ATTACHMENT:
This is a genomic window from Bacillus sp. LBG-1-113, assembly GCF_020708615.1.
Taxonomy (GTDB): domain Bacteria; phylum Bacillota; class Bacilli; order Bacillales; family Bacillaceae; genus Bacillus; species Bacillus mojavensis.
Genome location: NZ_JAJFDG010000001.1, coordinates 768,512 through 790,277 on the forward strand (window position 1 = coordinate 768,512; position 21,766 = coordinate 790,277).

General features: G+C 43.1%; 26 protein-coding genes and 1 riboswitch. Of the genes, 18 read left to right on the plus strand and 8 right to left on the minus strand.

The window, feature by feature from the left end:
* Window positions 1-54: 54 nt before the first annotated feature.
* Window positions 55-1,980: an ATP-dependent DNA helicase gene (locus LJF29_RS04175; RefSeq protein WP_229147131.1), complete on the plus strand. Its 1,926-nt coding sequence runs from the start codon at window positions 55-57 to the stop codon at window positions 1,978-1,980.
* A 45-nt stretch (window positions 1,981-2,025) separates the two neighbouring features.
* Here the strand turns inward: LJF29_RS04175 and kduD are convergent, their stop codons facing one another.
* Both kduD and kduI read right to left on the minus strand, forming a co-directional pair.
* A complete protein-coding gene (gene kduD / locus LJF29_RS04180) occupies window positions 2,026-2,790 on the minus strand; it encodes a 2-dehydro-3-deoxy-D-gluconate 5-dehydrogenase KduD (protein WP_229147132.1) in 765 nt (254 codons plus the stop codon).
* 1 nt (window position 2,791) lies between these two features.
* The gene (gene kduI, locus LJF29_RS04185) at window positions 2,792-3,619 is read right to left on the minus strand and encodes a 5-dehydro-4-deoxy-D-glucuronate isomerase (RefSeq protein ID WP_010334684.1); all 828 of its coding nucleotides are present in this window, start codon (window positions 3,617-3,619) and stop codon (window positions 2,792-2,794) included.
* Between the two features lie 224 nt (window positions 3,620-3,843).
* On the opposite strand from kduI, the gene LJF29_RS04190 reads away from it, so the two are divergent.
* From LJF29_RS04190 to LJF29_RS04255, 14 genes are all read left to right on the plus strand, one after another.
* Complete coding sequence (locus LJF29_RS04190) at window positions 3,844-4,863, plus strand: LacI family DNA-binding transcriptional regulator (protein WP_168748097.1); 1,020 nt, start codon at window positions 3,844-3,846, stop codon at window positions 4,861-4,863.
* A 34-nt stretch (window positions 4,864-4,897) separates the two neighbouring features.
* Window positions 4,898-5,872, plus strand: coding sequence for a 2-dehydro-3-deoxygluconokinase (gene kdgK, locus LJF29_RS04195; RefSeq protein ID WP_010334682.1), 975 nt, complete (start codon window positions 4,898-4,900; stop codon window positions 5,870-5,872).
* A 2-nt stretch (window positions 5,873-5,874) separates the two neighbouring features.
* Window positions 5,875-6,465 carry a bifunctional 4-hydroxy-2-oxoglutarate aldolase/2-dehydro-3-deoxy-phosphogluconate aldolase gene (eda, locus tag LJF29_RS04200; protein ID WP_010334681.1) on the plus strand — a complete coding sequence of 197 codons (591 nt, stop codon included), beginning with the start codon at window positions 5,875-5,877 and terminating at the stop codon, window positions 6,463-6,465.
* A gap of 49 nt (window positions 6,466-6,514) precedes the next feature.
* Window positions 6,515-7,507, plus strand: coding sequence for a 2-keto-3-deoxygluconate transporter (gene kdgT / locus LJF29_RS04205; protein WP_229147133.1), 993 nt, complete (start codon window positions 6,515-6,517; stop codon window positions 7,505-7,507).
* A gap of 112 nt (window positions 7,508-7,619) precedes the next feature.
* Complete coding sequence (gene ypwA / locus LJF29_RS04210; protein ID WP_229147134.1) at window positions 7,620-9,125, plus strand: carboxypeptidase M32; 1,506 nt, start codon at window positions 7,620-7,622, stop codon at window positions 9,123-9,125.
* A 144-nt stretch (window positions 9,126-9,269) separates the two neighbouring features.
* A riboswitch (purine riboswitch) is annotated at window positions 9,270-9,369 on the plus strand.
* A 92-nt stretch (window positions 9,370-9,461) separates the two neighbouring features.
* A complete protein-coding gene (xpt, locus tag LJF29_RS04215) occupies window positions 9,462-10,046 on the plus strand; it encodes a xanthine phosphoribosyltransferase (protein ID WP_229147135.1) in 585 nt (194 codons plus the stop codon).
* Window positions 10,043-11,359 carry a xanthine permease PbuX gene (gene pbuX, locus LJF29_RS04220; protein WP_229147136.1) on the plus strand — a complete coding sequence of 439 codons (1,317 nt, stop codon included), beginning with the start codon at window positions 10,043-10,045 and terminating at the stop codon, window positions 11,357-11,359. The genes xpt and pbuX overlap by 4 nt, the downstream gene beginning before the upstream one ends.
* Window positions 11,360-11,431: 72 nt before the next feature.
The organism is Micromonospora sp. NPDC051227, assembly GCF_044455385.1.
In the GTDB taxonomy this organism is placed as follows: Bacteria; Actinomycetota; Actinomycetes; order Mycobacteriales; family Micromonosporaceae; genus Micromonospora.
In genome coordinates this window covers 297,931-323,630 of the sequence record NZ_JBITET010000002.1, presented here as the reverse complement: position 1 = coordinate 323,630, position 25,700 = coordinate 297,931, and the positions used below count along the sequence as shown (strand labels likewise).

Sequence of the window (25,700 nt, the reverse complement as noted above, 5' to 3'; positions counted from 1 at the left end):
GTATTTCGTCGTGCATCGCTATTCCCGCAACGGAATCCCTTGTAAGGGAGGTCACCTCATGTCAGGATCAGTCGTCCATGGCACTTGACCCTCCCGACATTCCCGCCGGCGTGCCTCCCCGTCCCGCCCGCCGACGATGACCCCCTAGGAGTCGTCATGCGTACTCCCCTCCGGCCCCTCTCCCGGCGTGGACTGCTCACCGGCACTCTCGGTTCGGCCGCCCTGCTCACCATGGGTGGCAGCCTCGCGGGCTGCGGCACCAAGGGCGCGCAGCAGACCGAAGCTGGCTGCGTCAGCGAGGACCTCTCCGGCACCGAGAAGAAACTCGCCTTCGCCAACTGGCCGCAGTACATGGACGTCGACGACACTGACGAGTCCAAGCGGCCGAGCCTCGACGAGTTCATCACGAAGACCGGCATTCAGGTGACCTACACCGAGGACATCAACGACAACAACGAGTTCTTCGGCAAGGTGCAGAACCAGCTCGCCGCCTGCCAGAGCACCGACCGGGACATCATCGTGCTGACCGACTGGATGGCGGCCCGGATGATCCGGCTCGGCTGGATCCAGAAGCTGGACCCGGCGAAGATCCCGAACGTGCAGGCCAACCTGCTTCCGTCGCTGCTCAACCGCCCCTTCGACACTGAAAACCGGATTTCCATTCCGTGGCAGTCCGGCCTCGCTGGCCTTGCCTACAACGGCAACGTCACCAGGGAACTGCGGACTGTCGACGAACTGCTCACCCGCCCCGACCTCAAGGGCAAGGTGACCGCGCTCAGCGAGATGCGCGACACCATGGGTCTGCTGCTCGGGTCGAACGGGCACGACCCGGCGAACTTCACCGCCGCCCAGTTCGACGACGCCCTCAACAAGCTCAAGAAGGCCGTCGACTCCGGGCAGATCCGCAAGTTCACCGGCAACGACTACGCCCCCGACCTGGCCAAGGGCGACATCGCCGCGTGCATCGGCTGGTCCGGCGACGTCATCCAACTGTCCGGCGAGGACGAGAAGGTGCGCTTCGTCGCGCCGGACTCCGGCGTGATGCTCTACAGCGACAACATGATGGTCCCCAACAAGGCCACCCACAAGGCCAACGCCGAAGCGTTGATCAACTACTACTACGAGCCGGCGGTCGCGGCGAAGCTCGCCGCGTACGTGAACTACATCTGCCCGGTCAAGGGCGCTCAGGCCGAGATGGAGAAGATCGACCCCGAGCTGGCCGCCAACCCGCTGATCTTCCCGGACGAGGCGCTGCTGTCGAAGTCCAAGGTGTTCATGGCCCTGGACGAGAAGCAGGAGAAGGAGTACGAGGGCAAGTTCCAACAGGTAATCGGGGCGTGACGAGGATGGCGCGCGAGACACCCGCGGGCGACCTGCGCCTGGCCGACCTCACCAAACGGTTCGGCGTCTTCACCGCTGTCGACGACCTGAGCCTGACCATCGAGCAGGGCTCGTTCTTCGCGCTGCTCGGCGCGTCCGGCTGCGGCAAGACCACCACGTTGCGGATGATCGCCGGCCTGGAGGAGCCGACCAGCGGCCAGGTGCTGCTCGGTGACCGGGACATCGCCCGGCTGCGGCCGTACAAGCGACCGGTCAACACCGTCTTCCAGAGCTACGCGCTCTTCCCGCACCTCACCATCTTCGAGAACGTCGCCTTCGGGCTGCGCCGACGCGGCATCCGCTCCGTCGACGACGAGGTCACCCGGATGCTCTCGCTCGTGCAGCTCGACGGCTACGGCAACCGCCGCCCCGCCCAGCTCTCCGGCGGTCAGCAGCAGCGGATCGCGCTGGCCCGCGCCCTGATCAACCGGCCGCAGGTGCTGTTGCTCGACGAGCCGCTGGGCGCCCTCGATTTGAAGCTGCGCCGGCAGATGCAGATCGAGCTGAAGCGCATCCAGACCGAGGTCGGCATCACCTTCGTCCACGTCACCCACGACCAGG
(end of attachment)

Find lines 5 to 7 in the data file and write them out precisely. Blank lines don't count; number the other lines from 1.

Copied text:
The window, feature by feature from the left end:
* Window positions 1-54: 54 nt before the first annotated feature.
* Window positions 55-1,980: an ATP-dependent DNA helicase gene (locus LJF29_RS04175; RefSeq protein WP_229147131.1), complete on the plus strand. Its 1,926-nt coding sequence runs from the start codon at window positions 55-57 to the stop codon at window positions 1,978-1,980.